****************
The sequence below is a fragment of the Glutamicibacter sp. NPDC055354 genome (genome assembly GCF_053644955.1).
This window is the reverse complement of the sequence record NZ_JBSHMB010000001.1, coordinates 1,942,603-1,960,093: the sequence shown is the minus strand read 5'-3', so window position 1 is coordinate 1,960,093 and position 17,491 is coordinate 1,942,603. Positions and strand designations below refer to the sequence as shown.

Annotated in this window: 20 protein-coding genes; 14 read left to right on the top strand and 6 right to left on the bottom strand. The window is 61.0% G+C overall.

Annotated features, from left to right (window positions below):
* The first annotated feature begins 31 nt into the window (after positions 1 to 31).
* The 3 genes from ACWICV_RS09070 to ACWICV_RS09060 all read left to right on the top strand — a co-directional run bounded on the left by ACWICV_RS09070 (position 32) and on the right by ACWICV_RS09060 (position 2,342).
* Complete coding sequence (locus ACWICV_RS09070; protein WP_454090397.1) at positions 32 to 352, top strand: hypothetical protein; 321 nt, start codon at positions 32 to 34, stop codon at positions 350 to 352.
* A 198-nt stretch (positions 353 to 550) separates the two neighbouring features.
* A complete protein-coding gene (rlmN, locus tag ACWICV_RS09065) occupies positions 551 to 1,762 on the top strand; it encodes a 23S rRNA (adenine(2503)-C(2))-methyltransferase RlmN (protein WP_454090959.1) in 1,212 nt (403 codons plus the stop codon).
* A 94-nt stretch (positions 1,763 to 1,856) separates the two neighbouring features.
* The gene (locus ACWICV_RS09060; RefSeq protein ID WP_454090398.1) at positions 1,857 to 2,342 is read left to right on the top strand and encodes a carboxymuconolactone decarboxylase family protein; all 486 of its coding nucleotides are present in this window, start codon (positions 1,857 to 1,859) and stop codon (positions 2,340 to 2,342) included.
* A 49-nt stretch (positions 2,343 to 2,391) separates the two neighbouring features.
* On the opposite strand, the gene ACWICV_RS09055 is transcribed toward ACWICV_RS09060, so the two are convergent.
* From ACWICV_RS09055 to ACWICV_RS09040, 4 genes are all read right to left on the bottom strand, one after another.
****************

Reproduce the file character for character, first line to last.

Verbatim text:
The sequence below is a fragment of the Glutamicibacter sp. NPDC055354 genome (genome assembly GCF_053644955.1).
This window is the reverse complement of the sequence record NZ_JBSHMB010000001.1, coordinates 1,942,603-1,960,093: the sequence shown is the minus strand read 5'-3', so window position 1 is coordinate 1,960,093 and position 17,491 is coordinate 1,942,603. Positions and strand designations below refer to the sequence as shown.

Annotated in this window: 20 protein-coding genes; 14 read left to right on the top strand and 6 right to left on the bottom strand. The window is 61.0% G+C overall.

Annotated features, from left to right (window positions below):
* The first annotated feature begins 31 nt into the window (after positions 1 to 31).
* The 3 genes from ACWICV_RS09070 to ACWICV_RS09060 all read left to right on the top strand — a co-directional run bounded on the left by ACWICV_RS09070 (position 32) and on the right by ACWICV_RS09060 (position 2,342).
* Complete coding sequence (locus ACWICV_RS09070; protein WP_454090397.1) at positions 32 to 352, top strand: hypothetical protein; 321 nt, start codon at positions 32 to 34, stop codon at positions 350 to 352.
* A 198-nt stretch (positions 353 to 550) separates the two neighbouring features.
* A complete protein-coding gene (rlmN, locus tag ACWICV_RS09065) occupies positions 551 to 1,762 on the top strand; it encodes a 23S rRNA (adenine(2503)-C(2))-methyltransferase RlmN (protein WP_454090959.1) in 1,212 nt (403 codons plus the stop codon).
* A 94-nt stretch (positions 1,763 to 1,856) separates the two neighbouring features.
* The gene (locus ACWICV_RS09060; RefSeq protein ID WP_454090398.1) at positions 1,857 to 2,342 is read left to right on the top strand and encodes a carboxymuconolactone decarboxylase family protein; all 486 of its coding nucleotides are present in this window, start codon (positions 1,857 to 1,859) and stop codon (positions 2,340 to 2,342) included.
* A 49-nt stretch (positions 2,343 to 2,391) separates the two neighbouring features.
* On the opposite strand, the gene ACWICV_RS09055 is transcribed toward ACWICV_RS09060, so the two are convergent.
* From ACWICV_RS09055 to ACWICV_RS09040, 4 genes are all read right to left on the bottom strand, one after another.